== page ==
Research suggests that about 40 percent of adults will develop osteoarthritis (OA) of the hand at some point in their lives. OA of the hand is a common condition that causes disability in hand strength and function.
Researchers also found that OA of the hand is more common among women. Nearly one in two females will develop the condition by age 85, compared with one in four men.
For women, OA of the hand typically develops after menopause. Women are also more vulnerable to arthritis at the base of the thumb after age 40.
Studies suggest that OA of the hand is more common among women because declining estrogen levels contribute to the loss of joint function.
It’s important to know your risk for osteoarthritis. Some risk factors include:
- Genetics: If your mother or grandmother has or had OA in her hands, you are at greater risk.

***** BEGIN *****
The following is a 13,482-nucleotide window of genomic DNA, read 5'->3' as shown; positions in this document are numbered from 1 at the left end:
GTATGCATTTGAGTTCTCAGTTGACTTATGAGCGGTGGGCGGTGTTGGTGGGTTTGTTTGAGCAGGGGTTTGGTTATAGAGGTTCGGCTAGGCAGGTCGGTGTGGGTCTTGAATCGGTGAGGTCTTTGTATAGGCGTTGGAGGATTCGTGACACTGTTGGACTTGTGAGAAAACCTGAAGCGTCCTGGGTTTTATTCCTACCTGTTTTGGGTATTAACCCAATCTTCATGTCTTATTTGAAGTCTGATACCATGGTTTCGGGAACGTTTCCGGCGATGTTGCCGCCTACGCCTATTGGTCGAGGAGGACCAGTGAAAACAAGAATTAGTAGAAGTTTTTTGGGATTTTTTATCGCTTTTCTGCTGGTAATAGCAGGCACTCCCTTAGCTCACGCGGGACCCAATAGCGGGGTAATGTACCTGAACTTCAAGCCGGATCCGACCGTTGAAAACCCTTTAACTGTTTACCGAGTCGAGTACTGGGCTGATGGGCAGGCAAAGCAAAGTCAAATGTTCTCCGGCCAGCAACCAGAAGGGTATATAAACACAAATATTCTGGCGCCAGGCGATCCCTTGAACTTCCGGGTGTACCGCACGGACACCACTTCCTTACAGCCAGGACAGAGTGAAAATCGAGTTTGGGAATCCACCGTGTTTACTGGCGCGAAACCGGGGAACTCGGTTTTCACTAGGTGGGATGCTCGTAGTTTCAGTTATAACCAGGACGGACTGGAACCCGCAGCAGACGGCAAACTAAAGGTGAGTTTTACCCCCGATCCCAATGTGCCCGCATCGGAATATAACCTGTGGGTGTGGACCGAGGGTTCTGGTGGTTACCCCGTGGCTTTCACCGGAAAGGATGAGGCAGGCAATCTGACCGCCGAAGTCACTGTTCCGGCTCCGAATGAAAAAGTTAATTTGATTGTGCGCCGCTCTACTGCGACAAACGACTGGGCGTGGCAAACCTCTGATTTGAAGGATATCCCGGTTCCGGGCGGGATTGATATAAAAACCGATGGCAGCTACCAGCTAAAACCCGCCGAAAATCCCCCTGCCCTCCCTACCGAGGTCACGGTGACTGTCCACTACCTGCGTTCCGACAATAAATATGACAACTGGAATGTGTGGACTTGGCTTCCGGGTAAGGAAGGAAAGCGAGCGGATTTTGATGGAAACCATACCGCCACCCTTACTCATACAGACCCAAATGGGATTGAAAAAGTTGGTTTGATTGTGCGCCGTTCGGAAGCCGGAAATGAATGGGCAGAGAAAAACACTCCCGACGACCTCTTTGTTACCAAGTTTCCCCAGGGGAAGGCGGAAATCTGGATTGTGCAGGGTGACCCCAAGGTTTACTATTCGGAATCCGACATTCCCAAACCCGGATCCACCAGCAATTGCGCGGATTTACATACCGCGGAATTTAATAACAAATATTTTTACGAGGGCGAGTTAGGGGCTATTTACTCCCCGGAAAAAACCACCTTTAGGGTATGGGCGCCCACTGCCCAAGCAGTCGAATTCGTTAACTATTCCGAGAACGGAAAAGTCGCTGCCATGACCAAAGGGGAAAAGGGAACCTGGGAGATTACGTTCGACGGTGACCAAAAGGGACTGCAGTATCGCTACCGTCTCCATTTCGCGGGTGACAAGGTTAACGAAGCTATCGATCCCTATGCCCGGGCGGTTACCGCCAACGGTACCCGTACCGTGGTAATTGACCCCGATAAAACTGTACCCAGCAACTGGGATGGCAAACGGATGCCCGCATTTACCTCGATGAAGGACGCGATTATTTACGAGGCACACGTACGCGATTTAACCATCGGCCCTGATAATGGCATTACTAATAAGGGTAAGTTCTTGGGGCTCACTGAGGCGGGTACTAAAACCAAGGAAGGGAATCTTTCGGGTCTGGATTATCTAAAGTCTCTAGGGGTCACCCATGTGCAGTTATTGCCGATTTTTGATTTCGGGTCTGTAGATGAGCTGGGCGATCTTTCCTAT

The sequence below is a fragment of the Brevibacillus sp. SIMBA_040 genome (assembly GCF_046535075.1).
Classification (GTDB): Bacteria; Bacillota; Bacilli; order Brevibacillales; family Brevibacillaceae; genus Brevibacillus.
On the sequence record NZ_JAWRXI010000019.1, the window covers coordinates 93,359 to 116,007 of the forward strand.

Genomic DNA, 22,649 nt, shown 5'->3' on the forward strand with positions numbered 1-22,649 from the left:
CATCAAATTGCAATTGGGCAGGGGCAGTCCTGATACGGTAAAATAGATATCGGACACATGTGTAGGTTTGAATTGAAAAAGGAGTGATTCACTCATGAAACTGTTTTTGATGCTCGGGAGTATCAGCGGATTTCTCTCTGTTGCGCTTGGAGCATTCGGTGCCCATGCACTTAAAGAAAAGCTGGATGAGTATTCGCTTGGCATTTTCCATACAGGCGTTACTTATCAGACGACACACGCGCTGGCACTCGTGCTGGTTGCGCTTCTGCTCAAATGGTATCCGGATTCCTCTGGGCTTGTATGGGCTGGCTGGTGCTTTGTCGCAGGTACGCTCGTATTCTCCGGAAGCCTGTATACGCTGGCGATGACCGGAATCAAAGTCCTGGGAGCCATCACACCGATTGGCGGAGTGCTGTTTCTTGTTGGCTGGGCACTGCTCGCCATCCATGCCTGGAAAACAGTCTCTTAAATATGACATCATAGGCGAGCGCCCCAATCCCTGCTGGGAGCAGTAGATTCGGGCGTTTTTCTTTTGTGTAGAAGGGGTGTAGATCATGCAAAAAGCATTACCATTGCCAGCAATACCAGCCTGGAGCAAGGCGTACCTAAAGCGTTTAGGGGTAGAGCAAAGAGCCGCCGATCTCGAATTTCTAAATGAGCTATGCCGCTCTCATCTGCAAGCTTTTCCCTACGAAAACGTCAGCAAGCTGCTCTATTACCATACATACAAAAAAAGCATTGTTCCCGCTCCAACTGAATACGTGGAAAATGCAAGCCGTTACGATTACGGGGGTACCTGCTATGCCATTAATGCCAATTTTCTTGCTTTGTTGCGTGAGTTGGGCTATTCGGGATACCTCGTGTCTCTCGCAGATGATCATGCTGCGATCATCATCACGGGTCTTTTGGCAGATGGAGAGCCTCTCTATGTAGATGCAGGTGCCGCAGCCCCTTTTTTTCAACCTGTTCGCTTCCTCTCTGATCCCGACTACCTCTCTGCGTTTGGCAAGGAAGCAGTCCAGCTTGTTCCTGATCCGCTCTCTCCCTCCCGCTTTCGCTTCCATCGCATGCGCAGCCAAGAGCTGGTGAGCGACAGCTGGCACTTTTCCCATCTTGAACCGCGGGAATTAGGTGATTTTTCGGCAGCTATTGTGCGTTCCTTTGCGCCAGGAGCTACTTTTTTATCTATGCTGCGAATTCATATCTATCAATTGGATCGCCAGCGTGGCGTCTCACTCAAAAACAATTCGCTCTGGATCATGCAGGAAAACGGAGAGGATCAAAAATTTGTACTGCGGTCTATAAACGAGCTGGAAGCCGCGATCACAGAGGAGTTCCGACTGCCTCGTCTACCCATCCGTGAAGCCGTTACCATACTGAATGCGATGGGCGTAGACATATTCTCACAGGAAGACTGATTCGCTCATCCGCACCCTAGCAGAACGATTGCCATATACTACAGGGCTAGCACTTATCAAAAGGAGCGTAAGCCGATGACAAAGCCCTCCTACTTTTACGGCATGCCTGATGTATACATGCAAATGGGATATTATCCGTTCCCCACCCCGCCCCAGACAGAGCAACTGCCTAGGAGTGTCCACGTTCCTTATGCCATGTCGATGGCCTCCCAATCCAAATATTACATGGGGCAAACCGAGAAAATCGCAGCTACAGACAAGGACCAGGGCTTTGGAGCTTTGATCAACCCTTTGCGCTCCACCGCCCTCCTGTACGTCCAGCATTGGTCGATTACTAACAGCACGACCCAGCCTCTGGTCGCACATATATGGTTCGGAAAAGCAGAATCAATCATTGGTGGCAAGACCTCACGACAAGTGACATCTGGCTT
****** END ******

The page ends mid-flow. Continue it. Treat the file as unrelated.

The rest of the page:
- Weight: Obesity increases risk.
- Age: Risk increases as you get older.
- Health history: Prior fractures or other injuries to the joint may increase risk.
Symptoms and treatment
- Pain that feels dull or burning. It often occurs after joint use.
- Swelling when the joint is subject to greater stress.
- The joint is warm to the touch, due to your body’s inflammatory response.
- Looseness or grinding sensation in the affected joint.
- Cysts that cause ridging or dents in the nail plate of the affected fingers.
If you have OA of the hand, Mark Getz, MD, rheumatologist with OSF HealthCare Medical Group, offers advice for finding relief.
“Acetaminophen, like Tylenol, can be safe and effective for pain relief. Nonsteroidal anti-inflammatory drugs, like ibuprofen, work better but can carry more risk,” Dr. Getz said.
“Corticosteroid injection at the base of the thumb is often effective and safe. Surgery can be used for those in severe pain, as well as for those with deformity due to arthritis. Again, this is most often useful for arthritis of the joint at the base of the thumb.”